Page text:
As the snow fell thick and fast, excited squeals could be heard from small children discovering the world covered in white, but my husband and I sat together on the sofa, tears falling unchecked down our faces.
Just two days before we had been excitedly planning for the baby we’d just discovered I was carrying. It was a longed for pregnancy, and we were over the moon. We knew that miscarriage was something that happened, but our excitement wasn’t particularly marred by any fear, we were going to be parents and we happily sat together and planned how we would rearrange our flat to accommodate a new arrival.
When I awoke on the Saturday morning after a blissfully long sleep I wasn’t, at first, particularly worried about the spotting, I knew that it was normal in early pregnancy but I rang my Mum and we called NHS 111 just as a precaution.
As the morning went on however, and the pain started and fear bloomed.
All we could do was wait; it was a Saturday and it was snowing so there would be no resolution, no answers until Monday at the earliest.
As the pain and bleeding continued I clung to the most fragile of hopes that this little baby (the size of a chocolate chip the app told us) would survive.
It wasn’t fair.
And the uncertainty was agony.
As time went on I knew in my head that I was probably losing the baby, but I refused to believe it; there was hope.
My husband and I huddled together and watched countless episodes of our favourite sitcom, pleading with God. All we could do was wait for Monday.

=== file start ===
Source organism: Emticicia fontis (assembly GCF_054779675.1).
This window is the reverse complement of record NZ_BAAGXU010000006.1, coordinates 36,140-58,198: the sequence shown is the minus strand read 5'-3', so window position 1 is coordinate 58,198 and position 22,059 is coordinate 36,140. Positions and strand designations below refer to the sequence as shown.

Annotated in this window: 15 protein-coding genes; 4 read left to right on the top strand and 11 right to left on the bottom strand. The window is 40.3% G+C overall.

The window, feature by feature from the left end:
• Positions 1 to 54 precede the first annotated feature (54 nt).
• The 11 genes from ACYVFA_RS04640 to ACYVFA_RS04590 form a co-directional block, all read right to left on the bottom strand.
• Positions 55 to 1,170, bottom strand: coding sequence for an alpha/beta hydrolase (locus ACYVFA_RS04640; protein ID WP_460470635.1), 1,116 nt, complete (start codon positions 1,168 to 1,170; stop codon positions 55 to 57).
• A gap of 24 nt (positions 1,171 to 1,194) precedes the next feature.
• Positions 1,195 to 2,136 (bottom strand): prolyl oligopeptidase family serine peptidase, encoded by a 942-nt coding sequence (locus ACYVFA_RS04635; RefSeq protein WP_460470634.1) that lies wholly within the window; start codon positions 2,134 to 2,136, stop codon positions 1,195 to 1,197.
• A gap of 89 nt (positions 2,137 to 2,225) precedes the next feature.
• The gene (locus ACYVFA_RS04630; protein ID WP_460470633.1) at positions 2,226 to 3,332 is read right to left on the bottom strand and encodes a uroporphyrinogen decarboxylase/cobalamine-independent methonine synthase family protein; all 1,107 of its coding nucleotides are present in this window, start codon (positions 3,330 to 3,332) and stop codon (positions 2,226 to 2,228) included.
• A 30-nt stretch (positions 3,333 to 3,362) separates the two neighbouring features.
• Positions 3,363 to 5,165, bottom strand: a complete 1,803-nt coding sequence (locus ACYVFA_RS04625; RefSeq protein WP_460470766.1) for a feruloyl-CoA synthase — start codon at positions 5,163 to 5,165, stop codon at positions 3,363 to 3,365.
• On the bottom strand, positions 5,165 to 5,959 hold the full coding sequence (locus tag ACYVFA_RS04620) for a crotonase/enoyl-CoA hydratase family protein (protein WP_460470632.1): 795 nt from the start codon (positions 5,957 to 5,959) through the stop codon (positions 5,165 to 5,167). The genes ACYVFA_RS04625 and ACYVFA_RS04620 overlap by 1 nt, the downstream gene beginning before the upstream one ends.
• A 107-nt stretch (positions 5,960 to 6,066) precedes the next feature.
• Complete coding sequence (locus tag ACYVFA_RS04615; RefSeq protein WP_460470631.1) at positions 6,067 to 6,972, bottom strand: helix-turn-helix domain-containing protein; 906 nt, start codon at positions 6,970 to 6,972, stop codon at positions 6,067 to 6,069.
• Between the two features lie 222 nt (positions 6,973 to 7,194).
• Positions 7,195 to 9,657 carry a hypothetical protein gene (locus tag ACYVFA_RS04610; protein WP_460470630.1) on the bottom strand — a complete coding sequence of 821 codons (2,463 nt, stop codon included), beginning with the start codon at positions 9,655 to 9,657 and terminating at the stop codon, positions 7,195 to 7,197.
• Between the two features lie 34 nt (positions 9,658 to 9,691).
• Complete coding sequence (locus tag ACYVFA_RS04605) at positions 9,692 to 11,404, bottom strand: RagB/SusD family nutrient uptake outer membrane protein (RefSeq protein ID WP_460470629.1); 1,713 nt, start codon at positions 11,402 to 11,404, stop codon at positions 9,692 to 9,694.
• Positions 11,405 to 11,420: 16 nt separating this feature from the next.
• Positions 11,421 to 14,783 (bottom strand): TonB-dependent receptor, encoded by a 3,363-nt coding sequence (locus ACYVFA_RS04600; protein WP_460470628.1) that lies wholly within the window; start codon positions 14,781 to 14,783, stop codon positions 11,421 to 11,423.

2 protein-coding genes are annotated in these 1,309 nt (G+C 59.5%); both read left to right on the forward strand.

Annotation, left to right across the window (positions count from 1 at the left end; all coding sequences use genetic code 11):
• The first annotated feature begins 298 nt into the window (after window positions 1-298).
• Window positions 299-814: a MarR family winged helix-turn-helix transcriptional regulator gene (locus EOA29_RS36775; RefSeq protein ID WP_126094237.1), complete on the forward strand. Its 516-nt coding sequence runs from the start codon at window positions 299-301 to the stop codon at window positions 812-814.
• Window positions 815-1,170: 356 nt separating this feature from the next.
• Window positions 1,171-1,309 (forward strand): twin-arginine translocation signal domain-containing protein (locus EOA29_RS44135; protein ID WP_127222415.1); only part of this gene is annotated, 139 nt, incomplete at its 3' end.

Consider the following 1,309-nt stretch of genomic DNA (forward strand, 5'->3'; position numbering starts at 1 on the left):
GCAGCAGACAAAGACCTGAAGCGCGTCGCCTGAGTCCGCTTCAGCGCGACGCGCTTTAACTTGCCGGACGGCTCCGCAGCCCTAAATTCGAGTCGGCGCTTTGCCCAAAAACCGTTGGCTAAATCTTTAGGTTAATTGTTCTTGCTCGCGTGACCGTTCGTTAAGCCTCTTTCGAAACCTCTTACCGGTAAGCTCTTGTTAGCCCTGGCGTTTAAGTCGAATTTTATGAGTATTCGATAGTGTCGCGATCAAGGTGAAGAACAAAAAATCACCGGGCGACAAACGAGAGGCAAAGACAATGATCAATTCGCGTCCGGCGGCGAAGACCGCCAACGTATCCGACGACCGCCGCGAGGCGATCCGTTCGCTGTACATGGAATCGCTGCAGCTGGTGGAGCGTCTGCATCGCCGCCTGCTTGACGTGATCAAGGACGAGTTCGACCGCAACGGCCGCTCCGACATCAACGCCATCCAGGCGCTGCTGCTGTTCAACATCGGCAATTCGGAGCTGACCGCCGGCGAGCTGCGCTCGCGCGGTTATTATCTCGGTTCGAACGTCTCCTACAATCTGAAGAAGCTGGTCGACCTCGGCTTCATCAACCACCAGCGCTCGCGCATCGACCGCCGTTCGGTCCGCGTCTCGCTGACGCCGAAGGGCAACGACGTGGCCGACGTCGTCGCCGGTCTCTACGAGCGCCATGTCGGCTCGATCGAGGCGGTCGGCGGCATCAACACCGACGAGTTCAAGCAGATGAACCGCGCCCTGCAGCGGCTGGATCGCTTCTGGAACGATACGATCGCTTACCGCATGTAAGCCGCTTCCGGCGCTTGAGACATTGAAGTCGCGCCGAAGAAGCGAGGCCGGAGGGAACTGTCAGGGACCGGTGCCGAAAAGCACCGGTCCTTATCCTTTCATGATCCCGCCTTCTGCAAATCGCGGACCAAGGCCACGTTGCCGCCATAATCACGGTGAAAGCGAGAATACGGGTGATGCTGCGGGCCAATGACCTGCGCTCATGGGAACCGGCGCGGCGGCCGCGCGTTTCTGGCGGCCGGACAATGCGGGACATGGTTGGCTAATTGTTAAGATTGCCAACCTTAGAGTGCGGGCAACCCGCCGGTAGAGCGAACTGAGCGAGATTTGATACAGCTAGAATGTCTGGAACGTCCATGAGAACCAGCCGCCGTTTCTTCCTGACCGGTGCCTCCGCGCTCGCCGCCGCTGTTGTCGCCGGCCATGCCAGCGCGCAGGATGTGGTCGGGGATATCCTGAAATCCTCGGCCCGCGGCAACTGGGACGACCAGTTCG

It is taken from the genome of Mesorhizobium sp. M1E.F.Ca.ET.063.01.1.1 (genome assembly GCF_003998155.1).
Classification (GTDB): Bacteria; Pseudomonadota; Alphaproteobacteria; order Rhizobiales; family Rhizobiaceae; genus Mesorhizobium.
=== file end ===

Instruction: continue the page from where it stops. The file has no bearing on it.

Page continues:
As the weekend passed our prayers changed as our hope flickered falteringly, I just wanted to know what was happening. Our changed prayers were answered; no wait for an appointment, a scan that same day.
And yet in the small cramped room of the Early Pregnancy Unit, the screen showed starkly that our baby was gone.
The sound that came from me was guttural, the empty screen scored into my minds eye.
In the month that has followed, it has been the strangest grief. Christmas came and the message of the baby who came to save felt sharp on my bruised heart. That I could get pregnant was, at the time little comfort. I didn’t care about the possibility of a future baby – I wanted the baby that was lost to us.
Friends and family rallied around us in the most wonderful of ways; providing love, food and company.
After an early miscarriage there is no burial, there is no one to miss as such; it’s the loss of potential, the loss of what could have been. I can’t help but count the weeks that I would have been happily anticipating and tracking on apps and in journals.
I can’t help but rage at God – because the Bible talks of God knowing us before our birth, choosing us and crafting us in our mother’s wombs – and the questions this raises are unbearable.
If God knew my baby – what does that mean for them? They were known by God – but why did they never see life on earth?
I can’t answer these questions; but I can put them to God.
I’m learning to talk to God in a new way, lamenting the loss of what could have been and trying to trust in the sometimes invisible, incomprehensible plan of God.